Cite this asBaloch MN, Razzak SA, Mehmood Z, Naz S, Altaf S, et al. (2019) Malignancy in contralateral thyroid lobe. Open J Thyroid Res 2(1): 015-017. DOI: 10.17352/ojtr.000010
Objective: The aim of this study was to evaluate tumour in contralateral thyroid lobe who underwent lobectomy and isthmusectomy for solitary thyroid nodule and proved malignant on histopathology and subsequently underwent completion thyroidectomy.
Study Design: Cross sectional descriptive study
Place and Duration of Study: This study was conducted in surgical ward 25, Jinnah post graduate medical centre, Karachi, Pakistan from 1st January 2018 to 31st May 2019.
Methodology: Fifty seven patients who underwent completion thyroidectomy for the treatment of well differentiated thyroid cancer were included in this study, while patient with medullary, anaplastic or thyroid lymphoma were excluded from the study. After taking written and informed consent the data was collected and compared on the basis of age, gender and type of malignancy.
Results: Out of 57 patients, 29 (50.87%) patient showed malignancy in contralateral lobe. 26 (53.061%) patients have malignancy in contralateral lobe in papillary carcinoma (49 patients), while 2 (66.66%) patients have in hurthle cell carcinoma. In contrary to this, all patients who underwent completion thyroidectomy with the initial diagnosis of follicular carcinoma displayed benign pathologies in opposite thyroid lobe except of one patient who was initially diagnosed as metastatic follicular carcinoma. Middle age (30-49y) patients have shown the most incidence of malignancy in contralateral lobe with 64.28%.
Conclusion: Middle age patients and patients having papillary carcinoma as initial diagnosis should be considered as a most high risk group regarding the anticipation of malignancy in contralateral thyroid lobe and should undergo completion thyroidectomy in all circumstances.
The prevalence of thyroid malignancy is found to be approximately 1-5% of all cancers in females and less than 2% in males . Around 52,070 new cases of thyroid malignancy have been encountered in united states as per most recent estimates of American Cancer Society. Among thyroid malignancy, papillary carcinoma is the leading cause followed by follicular carcinoma.
Thyroid carcinoma is the most common endocrine cancer accounting for 92% of cancers of endocrine glands. Papillary thyroid cancer (85%) is the most common type . The extent of primary surgical resection for well-differentiated thyroid cancer (WDTC) remains controversial. Unilateral lobectomy on the affected side for thy-3 and thy-4 lesionshave been recommended by United Kingdom National Multidisciplinary Guideline. Furthermore, total thyroidectomy is recommended in tumours of greater than 4cm and have following features: multifocal disease, bilateral disease, clinical or radiological nodal involvement or distant metastasis . Total thyroidectomy is a well-established surgical approach for the management of papillary thyroid cancer . Complete removal of thyroid gland for WDTC has several advantages: first, complete removal of the thyroid gland facilitates the detection, and ablation of metastatic disease with radioactive iodine. Second, thyroglobulin levels are more useful indicators of recurrent disease when nearly all normal thyroid tissue has been eliminated . Finally, the removal of all thyroid tissue eliminates the small chance of residual WDTC undergoing anaplastic transformation. The problem arises when one is presented with the history of lobectomy for a thyroid nodule and in whom the diagnosis of cancer was not made until after the operation. Under these circumstances, re-operation is required to remove all remaining thyroid tissue, including any unsuspected contralateral foci of WDTC for the reasons mentioned above.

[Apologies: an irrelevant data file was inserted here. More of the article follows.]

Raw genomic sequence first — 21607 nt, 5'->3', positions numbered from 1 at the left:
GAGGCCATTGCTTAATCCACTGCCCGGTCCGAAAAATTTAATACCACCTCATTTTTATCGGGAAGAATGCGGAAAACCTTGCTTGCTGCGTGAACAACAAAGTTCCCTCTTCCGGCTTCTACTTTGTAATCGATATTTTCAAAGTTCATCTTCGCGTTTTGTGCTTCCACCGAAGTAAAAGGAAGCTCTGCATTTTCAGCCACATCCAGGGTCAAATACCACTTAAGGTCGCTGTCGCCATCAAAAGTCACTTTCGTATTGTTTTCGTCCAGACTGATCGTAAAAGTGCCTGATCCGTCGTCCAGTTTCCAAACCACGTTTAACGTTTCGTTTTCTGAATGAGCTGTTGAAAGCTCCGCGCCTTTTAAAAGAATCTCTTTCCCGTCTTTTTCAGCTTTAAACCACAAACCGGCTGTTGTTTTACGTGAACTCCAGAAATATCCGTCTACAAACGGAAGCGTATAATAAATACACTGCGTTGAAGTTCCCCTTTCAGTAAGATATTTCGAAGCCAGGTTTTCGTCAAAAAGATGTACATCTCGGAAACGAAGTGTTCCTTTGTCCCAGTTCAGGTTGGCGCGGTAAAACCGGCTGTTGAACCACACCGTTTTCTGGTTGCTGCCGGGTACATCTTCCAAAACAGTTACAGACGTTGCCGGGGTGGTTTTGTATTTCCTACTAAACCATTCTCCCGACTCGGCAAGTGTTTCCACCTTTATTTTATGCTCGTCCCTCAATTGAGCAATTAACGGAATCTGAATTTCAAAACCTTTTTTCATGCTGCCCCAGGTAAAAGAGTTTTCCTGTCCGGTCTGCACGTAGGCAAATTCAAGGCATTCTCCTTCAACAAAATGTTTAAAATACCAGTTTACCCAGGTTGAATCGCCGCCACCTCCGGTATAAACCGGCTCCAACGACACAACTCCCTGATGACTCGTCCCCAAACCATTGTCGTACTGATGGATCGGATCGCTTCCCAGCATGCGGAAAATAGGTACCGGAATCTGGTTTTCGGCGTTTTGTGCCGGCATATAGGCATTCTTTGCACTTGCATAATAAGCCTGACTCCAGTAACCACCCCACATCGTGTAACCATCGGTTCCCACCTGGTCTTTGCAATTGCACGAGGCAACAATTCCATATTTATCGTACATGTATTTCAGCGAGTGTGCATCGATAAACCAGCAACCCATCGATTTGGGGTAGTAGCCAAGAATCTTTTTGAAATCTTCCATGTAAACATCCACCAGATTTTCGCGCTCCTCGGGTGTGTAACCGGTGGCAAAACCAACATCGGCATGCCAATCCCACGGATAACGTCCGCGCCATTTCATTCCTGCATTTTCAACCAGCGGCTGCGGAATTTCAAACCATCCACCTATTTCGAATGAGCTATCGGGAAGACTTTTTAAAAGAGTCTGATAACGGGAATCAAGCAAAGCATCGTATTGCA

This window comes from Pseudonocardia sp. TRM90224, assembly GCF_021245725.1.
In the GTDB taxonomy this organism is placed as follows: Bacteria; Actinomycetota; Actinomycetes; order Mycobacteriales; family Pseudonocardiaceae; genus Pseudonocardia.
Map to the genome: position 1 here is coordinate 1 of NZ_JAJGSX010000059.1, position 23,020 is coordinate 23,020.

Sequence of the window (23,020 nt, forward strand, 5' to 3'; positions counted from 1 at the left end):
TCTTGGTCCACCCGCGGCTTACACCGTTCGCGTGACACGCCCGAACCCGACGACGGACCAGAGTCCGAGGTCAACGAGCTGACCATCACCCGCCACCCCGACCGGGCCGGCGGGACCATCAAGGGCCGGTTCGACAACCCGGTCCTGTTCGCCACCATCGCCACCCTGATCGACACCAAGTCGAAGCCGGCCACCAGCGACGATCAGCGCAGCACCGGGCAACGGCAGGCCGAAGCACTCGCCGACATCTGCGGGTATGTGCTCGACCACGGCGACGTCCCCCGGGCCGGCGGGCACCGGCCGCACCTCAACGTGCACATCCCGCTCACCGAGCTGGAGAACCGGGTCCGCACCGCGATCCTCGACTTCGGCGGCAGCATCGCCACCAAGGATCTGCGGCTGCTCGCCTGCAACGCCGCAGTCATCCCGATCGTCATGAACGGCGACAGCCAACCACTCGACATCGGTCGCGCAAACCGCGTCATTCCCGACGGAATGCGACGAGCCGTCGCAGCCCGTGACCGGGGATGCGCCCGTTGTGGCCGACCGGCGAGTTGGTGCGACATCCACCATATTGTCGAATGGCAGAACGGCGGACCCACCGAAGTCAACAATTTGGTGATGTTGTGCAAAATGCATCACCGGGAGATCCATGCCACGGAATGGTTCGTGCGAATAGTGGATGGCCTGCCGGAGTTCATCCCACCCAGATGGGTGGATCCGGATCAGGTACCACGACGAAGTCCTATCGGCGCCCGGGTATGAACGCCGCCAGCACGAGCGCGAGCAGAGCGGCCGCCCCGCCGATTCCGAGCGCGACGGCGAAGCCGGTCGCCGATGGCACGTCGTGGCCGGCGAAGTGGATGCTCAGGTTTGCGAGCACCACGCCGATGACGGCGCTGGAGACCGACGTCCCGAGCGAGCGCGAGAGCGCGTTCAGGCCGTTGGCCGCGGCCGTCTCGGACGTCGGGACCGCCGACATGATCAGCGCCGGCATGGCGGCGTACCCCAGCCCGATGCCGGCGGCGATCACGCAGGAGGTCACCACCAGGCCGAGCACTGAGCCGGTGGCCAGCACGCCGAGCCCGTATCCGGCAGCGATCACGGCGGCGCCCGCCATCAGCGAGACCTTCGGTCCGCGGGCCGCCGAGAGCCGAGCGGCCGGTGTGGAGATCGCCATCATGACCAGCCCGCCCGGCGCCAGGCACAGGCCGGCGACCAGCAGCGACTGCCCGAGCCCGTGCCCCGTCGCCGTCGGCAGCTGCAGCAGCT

In some instances, thyroid cancer may be diagnosed with histological examination after resection of suspected benign nodule. Different treatment modalities have been practised in these cases to prevent recurrence including, completion thyroidectomy followed by radio-iodine ablation or radio-iodine ablation alone. The aim of this study was to evaluate tumour in contralateral thyroid lobe in patients initially treated with lobectomy and isthmusectomy for solitary thyroid nodule and proved malignancy in histopathology and subsequently underwent completion thyroidectomy.